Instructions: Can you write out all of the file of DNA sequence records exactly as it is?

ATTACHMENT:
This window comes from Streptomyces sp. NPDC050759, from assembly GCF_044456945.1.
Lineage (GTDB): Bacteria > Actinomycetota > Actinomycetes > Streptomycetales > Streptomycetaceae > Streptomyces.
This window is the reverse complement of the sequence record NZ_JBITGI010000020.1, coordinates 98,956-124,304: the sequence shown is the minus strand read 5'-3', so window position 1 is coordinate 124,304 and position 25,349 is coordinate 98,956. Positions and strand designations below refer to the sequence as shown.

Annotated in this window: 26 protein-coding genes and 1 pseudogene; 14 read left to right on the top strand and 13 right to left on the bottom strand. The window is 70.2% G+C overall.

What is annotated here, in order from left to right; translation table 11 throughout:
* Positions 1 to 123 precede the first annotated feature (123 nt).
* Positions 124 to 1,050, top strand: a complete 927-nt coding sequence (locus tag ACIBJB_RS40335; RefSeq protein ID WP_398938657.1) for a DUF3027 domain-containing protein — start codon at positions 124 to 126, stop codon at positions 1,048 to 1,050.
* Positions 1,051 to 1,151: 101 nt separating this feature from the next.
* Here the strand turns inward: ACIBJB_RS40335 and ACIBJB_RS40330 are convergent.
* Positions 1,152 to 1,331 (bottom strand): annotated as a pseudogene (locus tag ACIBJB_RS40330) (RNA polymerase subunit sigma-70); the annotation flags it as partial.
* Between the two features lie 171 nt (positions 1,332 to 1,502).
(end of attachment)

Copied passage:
This window comes from Streptomyces sp. NPDC050759, from assembly GCF_044456945.1.
Lineage (GTDB): Bacteria > Actinomycetota > Actinomycetes > Streptomycetales > Streptomycetaceae > Streptomyces.
This window is the reverse complement of the sequence record NZ_JBITGI010000020.1, coordinates 98,956-124,304: the sequence shown is the minus strand read 5'-3', so window position 1 is coordinate 124,304 and position 25,349 is coordinate 98,956. Positions and strand designations below refer to the sequence as shown.

Annotated in this window: 26 protein-coding genes and 1 pseudogene; 14 read left to right on the top strand and 13 right to left on the bottom strand. The window is 70.2% G+C overall.

What is annotated here, in order from left to right; translation table 11 throughout:
* Positions 1 to 123 precede the first annotated feature (123 nt).
* Positions 124 to 1,050, top strand: a complete 927-nt coding sequence (locus tag ACIBJB_RS40335; RefSeq protein ID WP_398938657.1) for a DUF3027 domain-containing protein — start codon at positions 124 to 126, stop codon at positions 1,048 to 1,050.
* Positions 1,051 to 1,151: 101 nt separating this feature from the next.
* Here the strand turns inward: ACIBJB_RS40335 and ACIBJB_RS40330 are convergent.
* Positions 1,152 to 1,331 (bottom strand): annotated as a pseudogene (locus tag ACIBJB_RS40330) (RNA polymerase subunit sigma-70); the annotation flags it as partial.
* Between the two features lie 171 nt (positions 1,332 to 1,502).